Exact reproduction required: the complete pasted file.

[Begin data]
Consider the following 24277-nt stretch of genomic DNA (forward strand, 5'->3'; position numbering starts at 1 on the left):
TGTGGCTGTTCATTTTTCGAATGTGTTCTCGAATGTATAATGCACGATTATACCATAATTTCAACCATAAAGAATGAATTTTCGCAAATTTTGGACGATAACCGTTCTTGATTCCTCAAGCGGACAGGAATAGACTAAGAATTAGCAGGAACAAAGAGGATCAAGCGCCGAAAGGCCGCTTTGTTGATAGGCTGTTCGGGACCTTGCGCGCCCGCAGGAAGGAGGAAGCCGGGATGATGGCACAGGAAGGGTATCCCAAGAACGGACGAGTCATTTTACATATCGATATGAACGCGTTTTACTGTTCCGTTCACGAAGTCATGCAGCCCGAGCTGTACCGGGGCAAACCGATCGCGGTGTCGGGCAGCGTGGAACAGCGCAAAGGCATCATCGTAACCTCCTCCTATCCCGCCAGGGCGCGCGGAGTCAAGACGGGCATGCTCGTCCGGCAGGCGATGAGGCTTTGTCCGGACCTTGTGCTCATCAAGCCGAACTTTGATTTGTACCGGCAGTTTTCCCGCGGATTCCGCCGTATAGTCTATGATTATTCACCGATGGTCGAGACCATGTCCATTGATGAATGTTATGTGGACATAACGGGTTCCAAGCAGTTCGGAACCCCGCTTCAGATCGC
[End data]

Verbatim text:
Consider the following 24277-nt stretch of genomic DNA (forward strand, 5'->3'; position numbering starts at 1 on the left):
TGTGGCTGTTCATTTTTCGAATGTGTTCTCGAATGTATAATGCACGATTATACCATAATTTCAACCATAAAGAATGAATTTTCGCAAATTTTGGACGATAACCGTTCTTGATTCCTCAAGCGGACAGGAATAGACTAAGAATTAGCAGGAACAAAGAGGATCAAGCGCCGAAAGGCCGCTTTGTTGATAGGCTGTTCGGGACCTTGCGCGCCCGCAGGAAGGAGGAAGCCGGGATGATGGCACAGGAAGGGTATCCCAAGAACGGACGAGTCATTTTACATATCGATATGAACGCGTTTTACTGTTCCGTTCACGAAGTCATGCAGCCCGAGCTGTACCGGGGCAAACCGATCGCGGTGTCGGGCAGCGTGGAACAGCGCAAAGGCATCATCGTAACCTCCTCCTATCCCGCCAGGGCGCGCGGAGTCAAGACGGGCATGCTCGTCCGGCAGGCGATGAGGCTTTGTCCGGACCTTGTGCTCATCAAGCCGAACTTTGATTTGTACCGGCAGTTTTCCCGCGGATTCCGCCGTATAGTCTATGATTATTCACCGATGGTCGAGACCATGTCCATTGATGAATGTTATGTGGACATAACGGGTTCCAAGCAGTTCGGAACCCCGCTTCAGATCGC